By Mahmood A. Madani
an axiom that a nation can forget its great leaders only at its own peril.
Indeed, some leaders have a far-reaching influence on the nation in its onward
march, as they serve as a lighthouse. If there ever was one leader in modern
India in whom the characteristic civilisational ethos of India manifested as
living truth, it was Mahatma Gandhi. In his 150th anniversary year, we ought to
recall the words and actions of this great man who will remain an everlasting
source of inspiration for the world.
have embalmed the man with the epithet father of the nation, we do need to
reflect whether he would be at ease, leave alone he be happy, with the state of
the nation today. The question that we need to begin with is: Is this the India
of Gandhiji’s dreams?
seems to be a general unease among the populace at large, from villages to
cities. Some sections at more unease than others because of their community
identities and markers. Sadly, this unease is barely reaching those who are in
the driving seats of the nation.
when communal disharmony and enmities — primarily between Hindus and Muslims —
have reached an unprecedented height, we need leaders with a Gandhian moral
urgency to address the situation. We need to recall that these issues had primacy
over the attainment of swaraj in the Gandhian worldview. This pervasive
communalised environment has unleashed institutionalised as well as ad hoc
rabid forces with an exclusivist agenda. This agenda wants to push those
already on margins, most pronouncedly Muslims, further to the edge with
disparaging appellations such as anti-Hindu, misogynist, extremist, etc. This
has created a stark polarisation, where the political class as a whole shies
away from stating the obvious for fear of eroding their vote-bank. In such an
environment, it is not the principles of civility or constitutional ethos of
rights or the equality of rule of law that informs and nudges our leadership.
Gandhi must feel ashamed.
Gandhiji, India’s religious and linguistic diversity was an asset, not a
liability. His use of metaphors like “clay pot” and the “oceanic circle” while
talking about nurturing civic nationalism is quite fascinating and needs to be
emulated. Moreover, as opposed to V D Savarkar’s understanding, he wants to see
a deep emotional tie between different sub-national groups.
today’s times, when general misconceptions and outright fallacies about Muslims
and Islam are spread with unrestrained passion, we need to recall how Gandhiji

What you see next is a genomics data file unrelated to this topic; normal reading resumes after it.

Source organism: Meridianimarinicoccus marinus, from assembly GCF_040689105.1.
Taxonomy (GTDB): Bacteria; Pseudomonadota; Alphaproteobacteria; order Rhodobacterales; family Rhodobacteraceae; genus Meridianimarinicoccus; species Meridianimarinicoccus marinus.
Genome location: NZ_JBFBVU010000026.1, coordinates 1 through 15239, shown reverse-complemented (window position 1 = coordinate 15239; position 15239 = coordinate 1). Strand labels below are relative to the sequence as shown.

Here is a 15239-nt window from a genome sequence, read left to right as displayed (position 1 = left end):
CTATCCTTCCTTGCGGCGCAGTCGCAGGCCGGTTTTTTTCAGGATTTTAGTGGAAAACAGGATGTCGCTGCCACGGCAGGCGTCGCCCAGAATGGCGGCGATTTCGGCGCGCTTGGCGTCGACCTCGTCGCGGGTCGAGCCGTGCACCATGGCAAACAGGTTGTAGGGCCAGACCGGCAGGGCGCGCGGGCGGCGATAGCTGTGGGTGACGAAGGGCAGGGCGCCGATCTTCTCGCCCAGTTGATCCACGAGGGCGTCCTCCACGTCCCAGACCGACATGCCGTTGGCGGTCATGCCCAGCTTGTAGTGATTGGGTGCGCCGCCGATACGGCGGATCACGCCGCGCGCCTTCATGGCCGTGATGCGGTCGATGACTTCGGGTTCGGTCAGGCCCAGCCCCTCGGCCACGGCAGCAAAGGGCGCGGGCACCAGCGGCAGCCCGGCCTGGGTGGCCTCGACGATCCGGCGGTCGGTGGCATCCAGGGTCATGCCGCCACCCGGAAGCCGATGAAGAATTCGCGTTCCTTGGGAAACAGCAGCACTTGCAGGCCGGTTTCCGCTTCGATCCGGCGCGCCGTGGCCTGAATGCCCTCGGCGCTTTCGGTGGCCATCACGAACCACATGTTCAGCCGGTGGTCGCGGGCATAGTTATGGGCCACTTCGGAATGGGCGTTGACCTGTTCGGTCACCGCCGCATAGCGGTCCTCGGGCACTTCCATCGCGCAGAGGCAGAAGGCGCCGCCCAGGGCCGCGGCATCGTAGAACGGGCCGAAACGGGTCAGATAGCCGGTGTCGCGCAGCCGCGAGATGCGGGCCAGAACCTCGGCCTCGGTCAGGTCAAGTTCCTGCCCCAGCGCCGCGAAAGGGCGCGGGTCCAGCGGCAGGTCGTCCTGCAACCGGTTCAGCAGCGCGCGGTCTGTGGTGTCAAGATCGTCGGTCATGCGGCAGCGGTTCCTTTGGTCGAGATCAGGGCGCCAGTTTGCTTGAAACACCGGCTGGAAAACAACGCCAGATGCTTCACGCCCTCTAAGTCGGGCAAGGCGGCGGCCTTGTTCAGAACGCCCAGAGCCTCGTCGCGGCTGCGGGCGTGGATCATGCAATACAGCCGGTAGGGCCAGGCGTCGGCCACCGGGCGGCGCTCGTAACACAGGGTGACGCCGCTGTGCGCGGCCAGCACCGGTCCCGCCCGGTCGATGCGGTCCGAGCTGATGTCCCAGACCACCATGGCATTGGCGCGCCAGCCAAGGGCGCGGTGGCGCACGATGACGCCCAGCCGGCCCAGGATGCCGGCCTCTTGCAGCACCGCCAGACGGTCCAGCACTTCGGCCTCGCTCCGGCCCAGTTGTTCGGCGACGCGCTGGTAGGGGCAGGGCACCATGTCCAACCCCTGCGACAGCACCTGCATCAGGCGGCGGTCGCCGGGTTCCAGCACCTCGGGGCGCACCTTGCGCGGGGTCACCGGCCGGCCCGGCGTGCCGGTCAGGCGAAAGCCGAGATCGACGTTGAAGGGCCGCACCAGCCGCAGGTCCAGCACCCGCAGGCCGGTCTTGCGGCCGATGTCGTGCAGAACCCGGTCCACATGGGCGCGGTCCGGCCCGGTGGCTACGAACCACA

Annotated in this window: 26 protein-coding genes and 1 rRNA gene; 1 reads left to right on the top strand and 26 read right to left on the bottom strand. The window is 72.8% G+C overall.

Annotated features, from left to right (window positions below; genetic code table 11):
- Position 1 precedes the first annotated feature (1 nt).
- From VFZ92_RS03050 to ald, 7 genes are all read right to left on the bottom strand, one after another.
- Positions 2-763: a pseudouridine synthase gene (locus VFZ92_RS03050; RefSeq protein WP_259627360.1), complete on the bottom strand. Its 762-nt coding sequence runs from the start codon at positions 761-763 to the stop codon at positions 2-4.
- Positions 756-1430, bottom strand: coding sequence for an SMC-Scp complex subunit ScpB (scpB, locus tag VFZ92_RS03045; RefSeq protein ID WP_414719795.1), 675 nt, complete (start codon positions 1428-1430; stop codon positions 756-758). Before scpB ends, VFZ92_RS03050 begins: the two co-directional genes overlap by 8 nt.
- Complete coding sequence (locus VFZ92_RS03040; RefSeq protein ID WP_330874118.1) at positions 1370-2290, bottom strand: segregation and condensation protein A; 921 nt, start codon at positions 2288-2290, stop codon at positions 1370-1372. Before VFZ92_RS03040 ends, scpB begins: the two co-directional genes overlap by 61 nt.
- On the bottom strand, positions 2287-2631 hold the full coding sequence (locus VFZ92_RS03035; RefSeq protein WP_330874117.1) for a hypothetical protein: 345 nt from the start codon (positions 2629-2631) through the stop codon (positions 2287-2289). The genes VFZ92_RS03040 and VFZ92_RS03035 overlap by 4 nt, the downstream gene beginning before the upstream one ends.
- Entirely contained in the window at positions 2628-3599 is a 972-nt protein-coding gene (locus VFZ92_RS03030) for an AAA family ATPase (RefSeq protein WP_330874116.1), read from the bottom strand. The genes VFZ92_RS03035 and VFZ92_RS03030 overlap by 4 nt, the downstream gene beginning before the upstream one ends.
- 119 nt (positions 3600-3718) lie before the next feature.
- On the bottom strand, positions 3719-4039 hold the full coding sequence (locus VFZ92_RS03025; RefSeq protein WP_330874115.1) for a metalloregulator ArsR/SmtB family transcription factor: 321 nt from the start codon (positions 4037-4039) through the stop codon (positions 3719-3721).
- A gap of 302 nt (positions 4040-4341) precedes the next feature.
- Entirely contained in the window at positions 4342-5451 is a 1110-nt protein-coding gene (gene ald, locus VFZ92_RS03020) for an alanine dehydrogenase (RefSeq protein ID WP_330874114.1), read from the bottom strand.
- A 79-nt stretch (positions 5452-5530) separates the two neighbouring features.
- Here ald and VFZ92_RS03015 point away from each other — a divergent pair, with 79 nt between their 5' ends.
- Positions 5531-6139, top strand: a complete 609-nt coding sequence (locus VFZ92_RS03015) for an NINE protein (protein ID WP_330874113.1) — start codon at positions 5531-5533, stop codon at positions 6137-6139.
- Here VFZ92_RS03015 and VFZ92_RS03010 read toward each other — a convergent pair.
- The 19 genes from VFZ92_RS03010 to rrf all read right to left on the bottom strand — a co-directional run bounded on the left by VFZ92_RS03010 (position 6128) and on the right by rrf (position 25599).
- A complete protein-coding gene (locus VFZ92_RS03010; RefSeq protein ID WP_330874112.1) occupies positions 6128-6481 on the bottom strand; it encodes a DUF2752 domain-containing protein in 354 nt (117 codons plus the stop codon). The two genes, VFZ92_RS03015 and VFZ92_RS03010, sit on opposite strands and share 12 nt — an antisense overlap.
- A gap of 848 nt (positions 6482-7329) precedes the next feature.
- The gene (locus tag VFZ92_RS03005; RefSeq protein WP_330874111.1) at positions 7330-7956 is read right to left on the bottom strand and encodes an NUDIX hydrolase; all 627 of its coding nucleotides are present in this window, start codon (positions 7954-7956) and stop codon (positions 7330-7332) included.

had to deal with the similar issues in his day — most prominently immediately,
during and just after Partition. His writings, speeches and actions did much to
imbibe the moral ethos of a composite culture in the warring communities. He
didn’t allow the majoritarian perception about Islam and Muslims to become a
verity. True to the great syncretic and evolved tradition of India, he
proceeded to understand Islam and Muslims not through hearsay and tittle-tattle
but his own reading of the Quran, the Prophet and Muslims he had lived and grown
up with. He approached it with objectivity and sobriety and found Islam
essentially to be a religion of peace and the Prophet as a pure soul with pious
was, in many ways. the Indian equivalent of Thomas Carlyle who shook the
prejudicial attitude of Jews and Christians towards Islam and Muslims through
his 1840 lecture titled “The Hero as Prophet”, where he showered praise on
Islam and called the Prophet genuine, compassionate and humane. It was
Gandhiji’s commitment to communal harmony that led him to engage with great
freedom fighters like Maulana Mahmood Hasan and Maulana Husain Ahmed Madani,
among many other stalwarts of the Jamiat Ulema-e-Hind.
the violence and intimidation against the oppressed by organised zealots and
individual psychopaths alike have made minorities feverishly insecure. This
insecurity — physical as well as psychological — when matched with material
privations has engendered a sense of estrangement and helplessness, which bodes
ill for any civilised, democratic polity.
such a situation, Gandhiji should serve as a reminder that the idea of swaraj
has as a central tenet the notion of “sarvodaya”. As a nation, we must assure
that our minorities must feel at home, fully partaking in public life as free
and equal citizens. Gandhiji’s ethical concepts and moral universe are capable
of dealing with the violent sectarian politics that is being unleashed today.
a sane voice from the East needs to have a dialogue with the hegemonic West. As
the humongous force of globalised capital has created havoc — destabilising
nations and endangering peace — a counter-hegemonic discourse is the need of
the hour. This capital, the biggest Satan of our time, has already destroyed
lives in many poorer nations. It constantly puts up “enemies” as a trope to
find new sources of profit. It has unleashed crass materialism and consumerism
that is eating into away at the norms of family and community. We must face
this onslaught with the moral force Gandhiji employed throughout his political
career. Our fight must remain, under all circumstances, non-violent.